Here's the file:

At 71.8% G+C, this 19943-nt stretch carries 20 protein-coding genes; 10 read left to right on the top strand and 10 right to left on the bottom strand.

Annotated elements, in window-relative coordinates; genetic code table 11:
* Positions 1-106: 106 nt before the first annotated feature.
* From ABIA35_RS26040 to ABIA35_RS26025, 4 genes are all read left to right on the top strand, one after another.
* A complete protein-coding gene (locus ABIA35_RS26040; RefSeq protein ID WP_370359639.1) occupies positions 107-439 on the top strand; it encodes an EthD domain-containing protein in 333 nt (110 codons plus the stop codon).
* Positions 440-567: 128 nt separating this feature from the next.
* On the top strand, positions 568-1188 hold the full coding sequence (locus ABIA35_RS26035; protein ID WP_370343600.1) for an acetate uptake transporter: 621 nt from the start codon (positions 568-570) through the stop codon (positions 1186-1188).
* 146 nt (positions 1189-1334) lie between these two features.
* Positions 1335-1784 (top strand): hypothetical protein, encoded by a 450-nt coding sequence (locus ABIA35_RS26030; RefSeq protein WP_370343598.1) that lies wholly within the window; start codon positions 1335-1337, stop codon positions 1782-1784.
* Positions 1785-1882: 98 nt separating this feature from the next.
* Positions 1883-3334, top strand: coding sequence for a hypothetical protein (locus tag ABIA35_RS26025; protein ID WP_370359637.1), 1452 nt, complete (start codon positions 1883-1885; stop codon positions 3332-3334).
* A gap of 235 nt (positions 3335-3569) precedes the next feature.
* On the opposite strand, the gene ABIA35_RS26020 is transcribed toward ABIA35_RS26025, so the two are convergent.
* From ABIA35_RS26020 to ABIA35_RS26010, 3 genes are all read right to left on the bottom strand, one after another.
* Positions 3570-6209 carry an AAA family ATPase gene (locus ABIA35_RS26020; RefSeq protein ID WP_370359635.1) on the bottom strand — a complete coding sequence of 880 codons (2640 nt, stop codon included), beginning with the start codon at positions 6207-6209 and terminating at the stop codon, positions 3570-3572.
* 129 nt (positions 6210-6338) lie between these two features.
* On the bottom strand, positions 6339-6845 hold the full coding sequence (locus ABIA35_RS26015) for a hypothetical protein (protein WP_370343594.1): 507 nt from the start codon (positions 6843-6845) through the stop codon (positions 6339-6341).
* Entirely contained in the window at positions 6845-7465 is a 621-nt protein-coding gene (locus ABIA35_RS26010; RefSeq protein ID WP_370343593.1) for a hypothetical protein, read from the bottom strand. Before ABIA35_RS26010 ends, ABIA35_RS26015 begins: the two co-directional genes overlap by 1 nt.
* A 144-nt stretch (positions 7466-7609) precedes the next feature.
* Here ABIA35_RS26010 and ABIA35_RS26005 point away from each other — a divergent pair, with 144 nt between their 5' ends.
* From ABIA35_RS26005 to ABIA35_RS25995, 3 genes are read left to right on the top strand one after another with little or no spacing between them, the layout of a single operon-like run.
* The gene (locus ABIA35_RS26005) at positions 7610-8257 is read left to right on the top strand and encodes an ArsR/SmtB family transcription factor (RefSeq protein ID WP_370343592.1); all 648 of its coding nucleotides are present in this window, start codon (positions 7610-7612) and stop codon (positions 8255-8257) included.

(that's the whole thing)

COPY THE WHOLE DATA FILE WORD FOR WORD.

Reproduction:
At 71.8% G+C, this 19943-nt stretch carries 20 protein-coding genes; 10 read left to right on the top strand and 10 right to left on the bottom strand.

Annotated elements, in window-relative coordinates; genetic code table 11:
* Positions 1-106: 106 nt before the first annotated feature.
* From ABIA35_RS26040 to ABIA35_RS26025, 4 genes are all read left to right on the top strand, one after another.
* A complete protein-coding gene (locus ABIA35_RS26040; RefSeq protein ID WP_370359639.1) occupies positions 107-439 on the top strand; it encodes an EthD domain-containing protein in 333 nt (110 codons plus the stop codon).
* Positions 440-567: 128 nt separating this feature from the next.
* On the top strand, positions 568-1188 hold the full coding sequence (locus ABIA35_RS26035; protein ID WP_370343600.1) for an acetate uptake transporter: 621 nt from the start codon (positions 568-570) through the stop codon (positions 1186-1188).
* 146 nt (positions 1189-1334) lie between these two features.
* Positions 1335-1784 (top strand): hypothetical protein, encoded by a 450-nt coding sequence (locus ABIA35_RS26030; RefSeq protein WP_370343598.1) that lies wholly within the window; start codon positions 1335-1337, stop codon positions 1782-1784.
* Positions 1785-1882: 98 nt separating this feature from the next.
* Positions 1883-3334, top strand: coding sequence for a hypothetical protein (locus tag ABIA35_RS26025; protein ID WP_370359637.1), 1452 nt, complete (start codon positions 1883-1885; stop codon positions 3332-3334).
* A gap of 235 nt (positions 3335-3569) precedes the next feature.
* On the opposite strand, the gene ABIA35_RS26020 is transcribed toward ABIA35_RS26025, so the two are convergent.
* From ABIA35_RS26020 to ABIA35_RS26010, 3 genes are all read right to left on the bottom strand, one after another.
* Positions 3570-6209 carry an AAA family ATPase gene (locus ABIA35_RS26020; RefSeq protein ID WP_370359635.1) on the bottom strand — a complete coding sequence of 880 codons (2640 nt, stop codon included), beginning with the start codon at positions 6207-6209 and terminating at the stop codon, positions 3570-3572.
* 129 nt (positions 6210-6338) lie between these two features.
* On the bottom strand, positions 6339-6845 hold the full coding sequence (locus ABIA35_RS26015) for a hypothetical protein (protein WP_370343594.1): 507 nt from the start codon (positions 6843-6845) through the stop codon (positions 6339-6341).
* Entirely contained in the window at positions 6845-7465 is a 621-nt protein-coding gene (locus ABIA35_RS26010; RefSeq protein ID WP_370343593.1) for a hypothetical protein, read from the bottom strand. Before ABIA35_RS26010 ends, ABIA35_RS26015 begins: the two co-directional genes overlap by 1 nt.
* A 144-nt stretch (positions 7466-7609) precedes the next feature.
* Here ABIA35_RS26010 and ABIA35_RS26005 point away from each other — a divergent pair, with 144 nt between their 5' ends.
* From ABIA35_RS26005 to ABIA35_RS25995, 3 genes are read left to right on the top strand one after another with little or no spacing between them, the layout of a single operon-like run.
* The gene (locus ABIA35_RS26005) at positions 7610-8257 is read left to right on the top strand and encodes an ArsR/SmtB family transcription factor (RefSeq protein ID WP_370343592.1); all 648 of its coding nucleotides are present in this window, start codon (positions 7610-7612) and stop codon (positions 8255-8257) included.